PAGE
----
July 17, 2024
1 Solar System Way, Planet Earth, USA

Lidar used to measure snow cover in the Canadian Rockies

Lidar (Light Detection and Ranging) has been successfully used to map the depth of snow cover on the eastern slopes of the Alberta Rocky Mountains. The existence of this data allows us to accurately evaluate the amount of water available in the snow cover. This data is vital to determining how much water will leak downhill after the snowpack melts.

The measurements were taken by teledina Geospatial. Using a Teledyne Optech Galaxy T2000 lidar Using the system mounted on a Piper Navajo aircraft, surveyors were able to map 250 km² of mountain slope in just one hour. The hundreds of millions of individual aerial LIDAR measurements were compiled into a high-fidelity 3D model of the mountain slopes. In contrast, the manual method of walking and sticking a measuring stick into the snowpack would have only captured a handful of points and would not have covered more than 3 km² in the same time period. The research project was led by University of Lethbridge principal investigator Dr. Chris Hopkinson and sponsored by the Government of Alberta.

The snow map reveals up to ~2 m depth on the eastern slope.
The snow map reveals up to ~2 m depth on the eastern slope. Image credit: Teledyne Geospatial.

“Our technology is capable of obtaining a 3D map or model of what the terrain looks like,” explained Malek Singer, aerial product manager at Teledyne Geospatial. “To do this, we first flew over the bare mountains, without snow, before the winter season. That gives us a good baseline, a very high resolution model of what the terrain looks like. Then we fly again in the peak of snow, say something around April or March, before the snow melts. And the difference between these two models, that is, the bottom of the soil and the top of the snow cover.”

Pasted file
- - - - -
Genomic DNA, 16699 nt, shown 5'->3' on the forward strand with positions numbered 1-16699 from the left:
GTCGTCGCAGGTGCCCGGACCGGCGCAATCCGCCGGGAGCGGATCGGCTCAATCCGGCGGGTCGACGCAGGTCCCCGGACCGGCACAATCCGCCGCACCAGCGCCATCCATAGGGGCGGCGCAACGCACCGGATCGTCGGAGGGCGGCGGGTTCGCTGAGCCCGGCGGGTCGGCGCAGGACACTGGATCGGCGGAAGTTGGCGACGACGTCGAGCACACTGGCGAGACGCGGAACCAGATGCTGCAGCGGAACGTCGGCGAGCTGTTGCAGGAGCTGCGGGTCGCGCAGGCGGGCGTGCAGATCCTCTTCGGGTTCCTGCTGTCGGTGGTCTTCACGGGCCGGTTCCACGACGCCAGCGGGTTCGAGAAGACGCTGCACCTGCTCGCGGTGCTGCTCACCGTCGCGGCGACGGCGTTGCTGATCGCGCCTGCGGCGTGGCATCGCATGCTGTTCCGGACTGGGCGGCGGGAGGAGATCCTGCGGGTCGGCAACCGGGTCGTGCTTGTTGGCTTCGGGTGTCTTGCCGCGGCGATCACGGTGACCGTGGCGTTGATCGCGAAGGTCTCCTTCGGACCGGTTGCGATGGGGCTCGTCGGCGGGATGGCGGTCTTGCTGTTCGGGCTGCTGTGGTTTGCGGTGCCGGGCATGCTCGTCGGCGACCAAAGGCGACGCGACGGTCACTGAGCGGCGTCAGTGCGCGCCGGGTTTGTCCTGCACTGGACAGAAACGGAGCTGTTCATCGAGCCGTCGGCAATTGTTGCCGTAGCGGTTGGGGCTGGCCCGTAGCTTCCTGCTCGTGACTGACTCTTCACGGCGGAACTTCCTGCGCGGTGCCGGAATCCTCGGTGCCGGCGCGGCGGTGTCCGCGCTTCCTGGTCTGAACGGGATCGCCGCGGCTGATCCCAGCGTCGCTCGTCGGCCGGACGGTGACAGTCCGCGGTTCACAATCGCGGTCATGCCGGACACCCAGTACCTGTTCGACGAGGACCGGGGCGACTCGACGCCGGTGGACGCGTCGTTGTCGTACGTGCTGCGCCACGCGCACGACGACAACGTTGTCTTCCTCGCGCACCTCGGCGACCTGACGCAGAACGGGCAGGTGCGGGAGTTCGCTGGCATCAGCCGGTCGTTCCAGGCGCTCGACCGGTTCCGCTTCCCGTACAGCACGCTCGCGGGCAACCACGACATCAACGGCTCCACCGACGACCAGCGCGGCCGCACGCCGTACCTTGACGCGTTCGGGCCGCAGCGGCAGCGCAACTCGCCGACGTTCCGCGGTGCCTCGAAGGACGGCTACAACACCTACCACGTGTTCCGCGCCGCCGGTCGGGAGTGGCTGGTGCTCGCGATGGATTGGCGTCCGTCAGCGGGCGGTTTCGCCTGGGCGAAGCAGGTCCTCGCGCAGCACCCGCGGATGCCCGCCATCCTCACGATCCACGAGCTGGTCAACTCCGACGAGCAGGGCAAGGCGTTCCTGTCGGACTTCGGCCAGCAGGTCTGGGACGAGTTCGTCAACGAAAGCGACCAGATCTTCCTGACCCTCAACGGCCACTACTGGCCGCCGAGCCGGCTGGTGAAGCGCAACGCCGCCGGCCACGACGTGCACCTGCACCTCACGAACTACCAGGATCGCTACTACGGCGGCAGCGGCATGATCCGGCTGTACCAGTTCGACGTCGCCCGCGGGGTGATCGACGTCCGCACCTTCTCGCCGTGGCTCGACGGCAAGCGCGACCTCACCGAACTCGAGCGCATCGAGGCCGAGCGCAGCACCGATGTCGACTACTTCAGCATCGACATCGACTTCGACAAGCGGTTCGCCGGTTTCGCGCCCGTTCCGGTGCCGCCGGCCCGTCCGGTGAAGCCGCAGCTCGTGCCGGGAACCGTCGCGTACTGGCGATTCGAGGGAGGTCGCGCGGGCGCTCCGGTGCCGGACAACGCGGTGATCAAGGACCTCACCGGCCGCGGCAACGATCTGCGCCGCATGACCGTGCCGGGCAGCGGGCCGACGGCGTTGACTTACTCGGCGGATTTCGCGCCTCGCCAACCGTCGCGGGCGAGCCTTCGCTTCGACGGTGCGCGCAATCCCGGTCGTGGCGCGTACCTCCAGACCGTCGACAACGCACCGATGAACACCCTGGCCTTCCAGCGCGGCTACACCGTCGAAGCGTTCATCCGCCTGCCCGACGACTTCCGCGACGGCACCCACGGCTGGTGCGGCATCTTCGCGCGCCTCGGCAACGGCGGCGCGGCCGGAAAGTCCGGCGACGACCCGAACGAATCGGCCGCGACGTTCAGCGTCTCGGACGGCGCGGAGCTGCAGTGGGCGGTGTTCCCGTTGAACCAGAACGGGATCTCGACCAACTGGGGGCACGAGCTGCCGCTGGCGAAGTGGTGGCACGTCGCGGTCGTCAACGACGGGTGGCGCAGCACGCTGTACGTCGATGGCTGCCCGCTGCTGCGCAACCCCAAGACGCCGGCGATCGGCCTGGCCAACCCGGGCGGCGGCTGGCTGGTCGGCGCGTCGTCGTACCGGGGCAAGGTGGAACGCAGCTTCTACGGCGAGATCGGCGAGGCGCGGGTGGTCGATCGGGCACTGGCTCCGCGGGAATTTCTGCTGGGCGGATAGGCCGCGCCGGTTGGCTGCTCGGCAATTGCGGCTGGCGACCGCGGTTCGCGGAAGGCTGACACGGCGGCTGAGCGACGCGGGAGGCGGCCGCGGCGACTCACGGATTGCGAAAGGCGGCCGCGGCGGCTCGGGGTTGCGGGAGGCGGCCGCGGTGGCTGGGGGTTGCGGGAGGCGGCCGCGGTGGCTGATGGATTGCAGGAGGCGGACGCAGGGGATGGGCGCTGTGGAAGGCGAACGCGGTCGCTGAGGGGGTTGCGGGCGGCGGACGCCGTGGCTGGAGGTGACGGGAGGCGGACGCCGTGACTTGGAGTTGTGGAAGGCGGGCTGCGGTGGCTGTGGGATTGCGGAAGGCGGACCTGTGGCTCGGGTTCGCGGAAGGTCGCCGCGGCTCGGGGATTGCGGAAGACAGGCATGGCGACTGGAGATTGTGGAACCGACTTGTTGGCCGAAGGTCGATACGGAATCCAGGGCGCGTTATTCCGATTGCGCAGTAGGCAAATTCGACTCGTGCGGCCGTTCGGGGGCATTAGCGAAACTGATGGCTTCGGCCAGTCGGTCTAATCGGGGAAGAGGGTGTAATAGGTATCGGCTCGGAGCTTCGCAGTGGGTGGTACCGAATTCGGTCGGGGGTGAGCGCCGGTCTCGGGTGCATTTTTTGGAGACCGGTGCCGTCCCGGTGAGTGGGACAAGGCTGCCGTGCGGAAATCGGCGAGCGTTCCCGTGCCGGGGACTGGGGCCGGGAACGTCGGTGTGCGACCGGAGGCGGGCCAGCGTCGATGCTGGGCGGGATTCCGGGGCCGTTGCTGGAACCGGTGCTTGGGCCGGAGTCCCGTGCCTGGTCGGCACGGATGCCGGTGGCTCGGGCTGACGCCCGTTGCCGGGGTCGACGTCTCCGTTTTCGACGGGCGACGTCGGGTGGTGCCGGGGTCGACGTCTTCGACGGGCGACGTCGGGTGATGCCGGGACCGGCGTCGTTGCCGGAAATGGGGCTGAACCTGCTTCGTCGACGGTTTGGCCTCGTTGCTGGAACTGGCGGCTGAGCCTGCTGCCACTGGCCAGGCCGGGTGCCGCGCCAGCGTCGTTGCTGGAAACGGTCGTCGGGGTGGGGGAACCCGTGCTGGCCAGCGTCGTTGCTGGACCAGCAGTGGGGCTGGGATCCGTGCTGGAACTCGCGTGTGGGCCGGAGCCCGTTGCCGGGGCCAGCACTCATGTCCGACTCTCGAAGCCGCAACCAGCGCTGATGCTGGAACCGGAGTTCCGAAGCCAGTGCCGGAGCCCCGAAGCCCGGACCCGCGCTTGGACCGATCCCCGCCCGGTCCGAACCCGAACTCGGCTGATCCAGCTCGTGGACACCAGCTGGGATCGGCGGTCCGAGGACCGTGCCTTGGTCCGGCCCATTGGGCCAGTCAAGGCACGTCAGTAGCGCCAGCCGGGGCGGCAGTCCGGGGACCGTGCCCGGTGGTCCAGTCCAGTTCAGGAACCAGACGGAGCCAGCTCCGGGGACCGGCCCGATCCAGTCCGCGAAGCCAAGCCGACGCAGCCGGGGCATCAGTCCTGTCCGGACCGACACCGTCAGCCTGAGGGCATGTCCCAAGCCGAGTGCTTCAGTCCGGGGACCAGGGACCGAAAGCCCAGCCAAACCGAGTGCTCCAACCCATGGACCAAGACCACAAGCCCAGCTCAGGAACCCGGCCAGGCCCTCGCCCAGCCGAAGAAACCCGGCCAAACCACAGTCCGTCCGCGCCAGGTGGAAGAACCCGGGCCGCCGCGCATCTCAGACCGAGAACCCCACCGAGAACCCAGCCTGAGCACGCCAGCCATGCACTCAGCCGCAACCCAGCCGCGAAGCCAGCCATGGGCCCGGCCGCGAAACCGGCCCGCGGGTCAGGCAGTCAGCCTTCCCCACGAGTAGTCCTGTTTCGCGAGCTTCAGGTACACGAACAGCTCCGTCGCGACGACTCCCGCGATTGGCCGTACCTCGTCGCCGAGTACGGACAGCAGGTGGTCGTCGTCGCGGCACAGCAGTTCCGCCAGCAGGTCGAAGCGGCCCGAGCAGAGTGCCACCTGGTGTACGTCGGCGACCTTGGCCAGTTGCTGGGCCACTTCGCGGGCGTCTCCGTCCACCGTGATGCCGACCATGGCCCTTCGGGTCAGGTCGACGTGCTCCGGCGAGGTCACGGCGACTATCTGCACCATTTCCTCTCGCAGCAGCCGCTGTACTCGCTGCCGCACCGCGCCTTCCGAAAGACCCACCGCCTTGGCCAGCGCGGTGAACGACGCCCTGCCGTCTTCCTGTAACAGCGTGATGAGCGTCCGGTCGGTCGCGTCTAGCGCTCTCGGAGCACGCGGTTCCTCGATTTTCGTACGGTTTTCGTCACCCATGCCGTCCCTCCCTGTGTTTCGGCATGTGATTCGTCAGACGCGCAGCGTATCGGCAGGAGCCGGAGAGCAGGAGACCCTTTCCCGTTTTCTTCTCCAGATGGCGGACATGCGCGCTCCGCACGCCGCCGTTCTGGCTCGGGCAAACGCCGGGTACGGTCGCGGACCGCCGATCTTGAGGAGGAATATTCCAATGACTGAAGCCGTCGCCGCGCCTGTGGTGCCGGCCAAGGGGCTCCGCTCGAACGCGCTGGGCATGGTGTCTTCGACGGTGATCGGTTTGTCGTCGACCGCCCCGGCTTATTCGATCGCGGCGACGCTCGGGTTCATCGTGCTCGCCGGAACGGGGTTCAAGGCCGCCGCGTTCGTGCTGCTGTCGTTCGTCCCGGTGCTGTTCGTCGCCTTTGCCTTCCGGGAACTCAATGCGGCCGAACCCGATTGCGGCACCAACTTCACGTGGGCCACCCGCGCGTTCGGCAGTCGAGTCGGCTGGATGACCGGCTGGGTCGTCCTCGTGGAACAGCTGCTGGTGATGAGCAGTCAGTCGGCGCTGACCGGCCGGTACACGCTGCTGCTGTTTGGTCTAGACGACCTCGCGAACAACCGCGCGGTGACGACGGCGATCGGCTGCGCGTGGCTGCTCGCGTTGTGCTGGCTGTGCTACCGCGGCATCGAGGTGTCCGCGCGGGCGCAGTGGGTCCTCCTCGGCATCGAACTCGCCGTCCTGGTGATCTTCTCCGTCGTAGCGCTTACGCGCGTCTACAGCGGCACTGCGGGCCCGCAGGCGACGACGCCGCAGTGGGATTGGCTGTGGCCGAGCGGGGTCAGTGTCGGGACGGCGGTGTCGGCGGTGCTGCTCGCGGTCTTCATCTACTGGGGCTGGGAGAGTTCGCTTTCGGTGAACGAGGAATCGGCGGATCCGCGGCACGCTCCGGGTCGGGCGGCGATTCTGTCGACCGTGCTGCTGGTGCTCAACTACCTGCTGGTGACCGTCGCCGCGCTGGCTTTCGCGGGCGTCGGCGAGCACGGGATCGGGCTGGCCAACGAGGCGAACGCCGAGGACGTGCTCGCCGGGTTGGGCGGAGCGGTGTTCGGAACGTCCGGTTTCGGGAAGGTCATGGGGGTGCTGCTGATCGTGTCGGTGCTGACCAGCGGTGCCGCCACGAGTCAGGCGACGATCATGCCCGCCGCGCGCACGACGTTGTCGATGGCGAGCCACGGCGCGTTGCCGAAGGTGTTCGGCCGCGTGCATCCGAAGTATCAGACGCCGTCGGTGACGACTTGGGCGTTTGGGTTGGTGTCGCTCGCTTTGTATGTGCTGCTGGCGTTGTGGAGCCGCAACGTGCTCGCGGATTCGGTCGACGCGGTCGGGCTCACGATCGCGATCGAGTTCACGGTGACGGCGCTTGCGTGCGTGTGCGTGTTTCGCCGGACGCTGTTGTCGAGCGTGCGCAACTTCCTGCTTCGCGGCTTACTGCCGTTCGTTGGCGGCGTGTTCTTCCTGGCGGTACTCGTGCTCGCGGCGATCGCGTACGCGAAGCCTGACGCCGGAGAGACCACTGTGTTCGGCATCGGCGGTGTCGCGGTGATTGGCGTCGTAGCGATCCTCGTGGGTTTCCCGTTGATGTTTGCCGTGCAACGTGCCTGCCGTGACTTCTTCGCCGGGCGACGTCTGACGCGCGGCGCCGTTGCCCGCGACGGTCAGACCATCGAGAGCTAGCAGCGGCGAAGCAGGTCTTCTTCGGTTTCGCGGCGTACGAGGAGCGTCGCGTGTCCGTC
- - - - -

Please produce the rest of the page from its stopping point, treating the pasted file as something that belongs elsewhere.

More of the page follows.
Using this data, Dr. Hopkinson's team determined that the average snow depth on the eastern slopes “was around eight feet for the most part, in mountain slope watersheds.” Singer told SpaceQ. “In terms of snow/water equivalent, I think the average was about 20 centimeters; That is, there are 20 centimeters of water in that mountainous terrain.”

As for the importance of lidar measurements? Beyond providing an accurate picture of water resources in this part of Alberta this year, the data is a wake-up call for government officials. “I think those numbers are somewhat alarming for decision makers and people who monitor these resources because they are probably below the historical snow/water equivalent average,” Singer said.

That said, it was not Teledyne Geospatial's job to solve Alberta's water problem, but simply to provide accurate data about it to the study team. On this point, Dr. Hopkinson was impressed.

“Aerial lidar has proven to be a viable method for mapping snowpack depth, sampling, and imputing units in forested and mountainous environments,” he said in a news release. “LIDAR data, when processed with terrain information, land cover data and satellite imagery, allows for continuous imputations of snow depth. “This is crucial for calculating snow water equivalent (SWE) at the sub-basin scale, which informs water availability and directs management strategies, particularly in the emerging drought situation in Alberta this year.”

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